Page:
Also, read our guest blog from teacher Josh Roy about his school’s experience in shifting their lesson observation culture to become more collaborative.
How to improve lesson observation
If you’ve ever been on the receiving end of poor feedback like Josh Roy shared in his guest blog, then you’ll know how unhelpful it is. Feedback is highly personal and can either make or break a situation. According to Professor John Hattie, receiving effective feedback is the factor that has the most impact on a student’s progress. This can also be applied to a teachers’ professional development, making it one of the most important aspects of professional learning.
So, to get the most out of lesson observation feedback, you should always be looking for better ways to give it, whether formally or informally. Here are some top tips:
1. Capture your lesson
Whether you’re being observed or observing someone else, video can be an objective tool for you both, allowing you to have a two–way discussion rather than just a feedback session. Reviewing the video together means you can actively discuss, pause, rewind, fast-forward and allow your colleague to come to their own conclusions, making it more meaningful for you both.
2. Use exploratory questioning
This type of questioning naturally opens up dialogue, giving you time to think and draw conclusions. For example, try saying: “What do you think you could do to tackle the problem of…” rather than “What you need to do is…”!
3. Make lesson observation feedback constructive
Even if a lesson doesn’t go to plan, the situation can be turned into a positive one if you give the teacher constructive feedback and help them to learn from the situation. Constructive feedback helps identify solutions for areas of weakness by looking at what can be improved rather than focusing on what went wrong.
4. Relate back to previous objectives set
Always keep a clear focus in mind. Relate your discussion to the targets already set, if new topics arise; set these as development targets for your next session. Staying focused will allow you to give some ‘easy wins’, developing a feeling of immediate progression. Be clear in your own mind about why you are feeding back. What exactly do you want your colleague to achieve with what you are telling them?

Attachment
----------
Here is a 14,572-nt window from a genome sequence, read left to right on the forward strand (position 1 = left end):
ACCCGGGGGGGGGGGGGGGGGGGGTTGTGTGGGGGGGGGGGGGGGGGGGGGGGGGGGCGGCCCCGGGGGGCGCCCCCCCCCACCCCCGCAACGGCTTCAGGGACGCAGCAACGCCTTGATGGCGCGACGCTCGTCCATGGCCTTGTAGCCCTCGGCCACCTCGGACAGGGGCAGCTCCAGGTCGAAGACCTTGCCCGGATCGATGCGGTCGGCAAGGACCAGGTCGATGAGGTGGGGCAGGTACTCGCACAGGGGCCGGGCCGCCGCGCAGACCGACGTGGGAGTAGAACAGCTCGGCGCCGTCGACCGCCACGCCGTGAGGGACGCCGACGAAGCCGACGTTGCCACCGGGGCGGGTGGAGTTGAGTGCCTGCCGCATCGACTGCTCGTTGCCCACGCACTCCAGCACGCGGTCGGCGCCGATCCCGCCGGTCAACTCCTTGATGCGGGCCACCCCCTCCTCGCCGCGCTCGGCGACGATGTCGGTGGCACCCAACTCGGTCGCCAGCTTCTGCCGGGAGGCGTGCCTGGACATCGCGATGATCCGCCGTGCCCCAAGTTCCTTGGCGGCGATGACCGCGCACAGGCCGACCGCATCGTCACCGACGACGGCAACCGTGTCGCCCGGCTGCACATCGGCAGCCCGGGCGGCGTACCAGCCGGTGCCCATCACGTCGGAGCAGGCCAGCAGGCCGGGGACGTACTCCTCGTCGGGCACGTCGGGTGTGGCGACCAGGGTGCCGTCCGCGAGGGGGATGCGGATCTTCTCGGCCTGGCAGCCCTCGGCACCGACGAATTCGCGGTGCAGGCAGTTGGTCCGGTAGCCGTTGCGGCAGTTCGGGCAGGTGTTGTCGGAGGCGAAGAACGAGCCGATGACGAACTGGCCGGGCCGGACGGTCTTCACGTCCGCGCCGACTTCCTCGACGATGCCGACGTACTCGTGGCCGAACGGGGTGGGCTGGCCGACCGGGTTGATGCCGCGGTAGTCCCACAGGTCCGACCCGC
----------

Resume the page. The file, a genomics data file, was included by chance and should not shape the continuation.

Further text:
5. Be patient
Give you and your colleague time to draw your own conclusions and then explore them together without cutting across one another. You will develop a stronger, more professional relationship.
6. Do it again!
Whether giving or receiving lesson observation feedback, request you do it again and regularly. Only by continually discussing and breaking down what you saw can you understand progression.
Lesson observations; the next chapter
Like many who live in this digital age, educators have turned to technology for further help in making lesson observations even more effective. In Not All That Glitters Is Gold (2020), Dr Arran Hamilton and Laureate Professor John Hattie state that “Micro teaching/teacher video performance analytics has an effect size of 0.88”. Video-based lesson observations have significant advantages to traditional methods and can overcome many of the challenges that have plagued the lesson observation process for decades.
In fact, support for using video among teachers and educators is rapidly growing. In a SmartBrief poll, 91% of teachers felt that simply filming their teaching practice would help them to improve it, and 76% said they would be willing to select and submit a video for use in a formal observation.